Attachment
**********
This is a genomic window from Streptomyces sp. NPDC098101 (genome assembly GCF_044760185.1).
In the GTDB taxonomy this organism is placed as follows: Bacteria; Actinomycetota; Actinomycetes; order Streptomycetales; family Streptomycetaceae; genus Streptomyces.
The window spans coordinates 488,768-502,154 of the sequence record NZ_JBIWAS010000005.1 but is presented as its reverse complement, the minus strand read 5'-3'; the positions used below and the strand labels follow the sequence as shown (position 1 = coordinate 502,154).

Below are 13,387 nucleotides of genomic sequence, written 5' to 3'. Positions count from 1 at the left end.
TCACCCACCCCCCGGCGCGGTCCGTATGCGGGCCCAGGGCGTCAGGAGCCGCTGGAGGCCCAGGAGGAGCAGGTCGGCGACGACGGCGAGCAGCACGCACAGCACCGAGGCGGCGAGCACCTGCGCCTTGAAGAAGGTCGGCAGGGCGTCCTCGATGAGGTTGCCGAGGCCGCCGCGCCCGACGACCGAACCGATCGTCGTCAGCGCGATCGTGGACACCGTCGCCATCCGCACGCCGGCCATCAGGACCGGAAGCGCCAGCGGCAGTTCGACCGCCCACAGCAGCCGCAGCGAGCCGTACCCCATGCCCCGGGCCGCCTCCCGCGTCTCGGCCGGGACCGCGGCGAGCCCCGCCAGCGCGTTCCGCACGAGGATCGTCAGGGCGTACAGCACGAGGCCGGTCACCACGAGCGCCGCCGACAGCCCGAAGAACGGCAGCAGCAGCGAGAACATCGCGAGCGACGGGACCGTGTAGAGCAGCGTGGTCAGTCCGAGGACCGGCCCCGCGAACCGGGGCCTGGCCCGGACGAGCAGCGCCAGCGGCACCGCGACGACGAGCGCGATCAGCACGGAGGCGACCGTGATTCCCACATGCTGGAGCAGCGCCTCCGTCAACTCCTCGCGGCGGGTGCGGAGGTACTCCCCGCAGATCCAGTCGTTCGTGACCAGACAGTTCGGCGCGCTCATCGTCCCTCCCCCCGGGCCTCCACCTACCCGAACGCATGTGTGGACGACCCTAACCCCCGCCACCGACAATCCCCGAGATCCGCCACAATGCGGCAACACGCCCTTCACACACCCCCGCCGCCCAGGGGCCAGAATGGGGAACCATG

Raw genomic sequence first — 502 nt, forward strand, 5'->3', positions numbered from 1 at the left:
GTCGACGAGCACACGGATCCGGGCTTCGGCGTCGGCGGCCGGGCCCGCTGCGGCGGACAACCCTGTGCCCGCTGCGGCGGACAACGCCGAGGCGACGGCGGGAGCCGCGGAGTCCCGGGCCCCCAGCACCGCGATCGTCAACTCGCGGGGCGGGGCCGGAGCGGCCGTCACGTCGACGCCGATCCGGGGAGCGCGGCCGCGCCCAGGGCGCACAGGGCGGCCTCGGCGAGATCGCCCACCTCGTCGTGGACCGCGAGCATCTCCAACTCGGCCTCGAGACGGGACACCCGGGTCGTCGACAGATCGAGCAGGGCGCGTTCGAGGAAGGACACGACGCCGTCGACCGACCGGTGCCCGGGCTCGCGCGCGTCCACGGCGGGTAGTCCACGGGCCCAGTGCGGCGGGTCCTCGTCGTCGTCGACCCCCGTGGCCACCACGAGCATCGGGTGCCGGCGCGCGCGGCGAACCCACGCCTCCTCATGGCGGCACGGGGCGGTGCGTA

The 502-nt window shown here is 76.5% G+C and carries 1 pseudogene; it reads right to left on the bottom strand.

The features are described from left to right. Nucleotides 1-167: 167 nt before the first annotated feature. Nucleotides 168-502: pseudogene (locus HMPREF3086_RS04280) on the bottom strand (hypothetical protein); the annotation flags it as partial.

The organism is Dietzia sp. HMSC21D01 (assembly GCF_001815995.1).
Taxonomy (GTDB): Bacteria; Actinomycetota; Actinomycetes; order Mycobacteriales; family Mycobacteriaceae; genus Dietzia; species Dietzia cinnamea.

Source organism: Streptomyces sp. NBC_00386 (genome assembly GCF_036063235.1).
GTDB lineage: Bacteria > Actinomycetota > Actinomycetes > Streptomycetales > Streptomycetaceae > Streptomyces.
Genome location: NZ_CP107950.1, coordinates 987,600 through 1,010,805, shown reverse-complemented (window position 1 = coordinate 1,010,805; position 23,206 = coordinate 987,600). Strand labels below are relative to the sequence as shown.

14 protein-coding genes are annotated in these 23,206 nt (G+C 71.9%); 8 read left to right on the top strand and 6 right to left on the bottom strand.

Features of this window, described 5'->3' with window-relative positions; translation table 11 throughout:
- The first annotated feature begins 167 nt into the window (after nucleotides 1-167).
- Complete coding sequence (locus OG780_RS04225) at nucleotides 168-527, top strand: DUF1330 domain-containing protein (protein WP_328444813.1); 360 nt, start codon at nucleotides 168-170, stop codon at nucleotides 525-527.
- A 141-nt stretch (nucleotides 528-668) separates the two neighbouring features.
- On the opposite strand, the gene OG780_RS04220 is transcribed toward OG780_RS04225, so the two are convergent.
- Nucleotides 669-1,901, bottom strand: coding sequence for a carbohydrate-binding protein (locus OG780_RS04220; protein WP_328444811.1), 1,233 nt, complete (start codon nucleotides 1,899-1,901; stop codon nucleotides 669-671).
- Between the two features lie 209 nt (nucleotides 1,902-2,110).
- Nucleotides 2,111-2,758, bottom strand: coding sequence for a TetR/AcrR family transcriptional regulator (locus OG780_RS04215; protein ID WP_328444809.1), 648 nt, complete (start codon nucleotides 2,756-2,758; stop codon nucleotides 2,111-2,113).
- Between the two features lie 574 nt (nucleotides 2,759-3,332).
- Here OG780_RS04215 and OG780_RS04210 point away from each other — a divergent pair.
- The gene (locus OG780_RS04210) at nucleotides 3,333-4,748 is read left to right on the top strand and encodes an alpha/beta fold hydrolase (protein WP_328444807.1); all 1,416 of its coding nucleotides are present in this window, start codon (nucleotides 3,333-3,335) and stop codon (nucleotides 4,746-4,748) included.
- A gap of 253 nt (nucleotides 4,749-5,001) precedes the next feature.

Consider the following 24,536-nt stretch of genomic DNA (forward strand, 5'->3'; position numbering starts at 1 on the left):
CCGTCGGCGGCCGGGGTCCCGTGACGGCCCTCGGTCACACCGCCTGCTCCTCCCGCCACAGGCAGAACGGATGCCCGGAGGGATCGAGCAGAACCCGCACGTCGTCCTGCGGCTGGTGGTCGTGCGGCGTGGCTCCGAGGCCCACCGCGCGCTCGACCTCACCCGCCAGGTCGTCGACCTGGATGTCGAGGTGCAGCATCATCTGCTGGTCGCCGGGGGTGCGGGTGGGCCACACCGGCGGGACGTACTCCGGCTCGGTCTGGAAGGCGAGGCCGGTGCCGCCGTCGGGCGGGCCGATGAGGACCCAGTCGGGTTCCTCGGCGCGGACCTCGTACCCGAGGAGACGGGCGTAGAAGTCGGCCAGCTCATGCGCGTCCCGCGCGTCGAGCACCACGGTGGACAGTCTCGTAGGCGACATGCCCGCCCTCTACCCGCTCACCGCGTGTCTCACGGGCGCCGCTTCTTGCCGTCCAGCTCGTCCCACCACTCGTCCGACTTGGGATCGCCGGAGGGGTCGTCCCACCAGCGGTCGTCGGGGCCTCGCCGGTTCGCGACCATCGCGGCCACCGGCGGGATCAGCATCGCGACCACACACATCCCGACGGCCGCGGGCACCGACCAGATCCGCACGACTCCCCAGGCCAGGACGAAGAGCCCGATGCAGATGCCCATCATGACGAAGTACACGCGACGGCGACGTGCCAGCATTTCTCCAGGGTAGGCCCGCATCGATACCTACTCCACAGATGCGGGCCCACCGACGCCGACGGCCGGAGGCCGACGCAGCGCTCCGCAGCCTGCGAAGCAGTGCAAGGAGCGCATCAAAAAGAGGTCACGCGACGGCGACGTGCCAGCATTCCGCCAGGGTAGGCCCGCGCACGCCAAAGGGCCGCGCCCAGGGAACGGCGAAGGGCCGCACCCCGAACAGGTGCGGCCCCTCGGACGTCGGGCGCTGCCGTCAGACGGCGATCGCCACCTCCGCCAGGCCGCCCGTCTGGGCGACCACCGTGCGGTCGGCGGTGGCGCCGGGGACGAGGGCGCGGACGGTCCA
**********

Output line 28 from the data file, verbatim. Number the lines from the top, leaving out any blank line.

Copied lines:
Consider the following 24,536-nt stretch of genomic DNA (forward strand, 5'->3'; position numbering starts at 1 on the left):